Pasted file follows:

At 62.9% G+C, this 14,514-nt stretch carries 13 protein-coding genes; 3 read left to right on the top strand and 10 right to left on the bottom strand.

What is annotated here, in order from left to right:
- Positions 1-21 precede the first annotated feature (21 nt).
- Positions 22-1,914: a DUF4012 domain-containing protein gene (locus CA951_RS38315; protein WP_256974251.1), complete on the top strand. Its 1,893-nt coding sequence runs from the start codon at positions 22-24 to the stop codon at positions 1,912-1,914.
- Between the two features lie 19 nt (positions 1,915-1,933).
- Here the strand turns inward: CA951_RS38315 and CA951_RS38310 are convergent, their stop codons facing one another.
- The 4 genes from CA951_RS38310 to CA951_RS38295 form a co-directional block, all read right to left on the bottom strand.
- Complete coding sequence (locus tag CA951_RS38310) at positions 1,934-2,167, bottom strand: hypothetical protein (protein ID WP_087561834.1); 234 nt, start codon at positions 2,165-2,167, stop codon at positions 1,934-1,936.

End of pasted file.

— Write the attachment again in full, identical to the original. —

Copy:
At 62.9% G+C, this 14,514-nt stretch carries 13 protein-coding genes; 3 read left to right on the top strand and 10 right to left on the bottom strand.

What is annotated here, in order from left to right:
- Positions 1-21 precede the first annotated feature (21 nt).
- Positions 22-1,914: a DUF4012 domain-containing protein gene (locus CA951_RS38315; protein WP_256974251.1), complete on the top strand. Its 1,893-nt coding sequence runs from the start codon at positions 22-24 to the stop codon at positions 1,912-1,914.
- Between the two features lie 19 nt (positions 1,915-1,933).
- Here the strand turns inward: CA951_RS38315 and CA951_RS38310 are convergent, their stop codons facing one another.
- The 4 genes from CA951_RS38310 to CA951_RS38295 form a co-directional block, all read right to left on the bottom strand.
- Complete coding sequence (locus tag CA951_RS38310) at positions 1,934-2,167, bottom strand: hypothetical protein (protein ID WP_087561834.1); 234 nt, start codon at positions 2,165-2,167, stop codon at positions 1,934-1,936.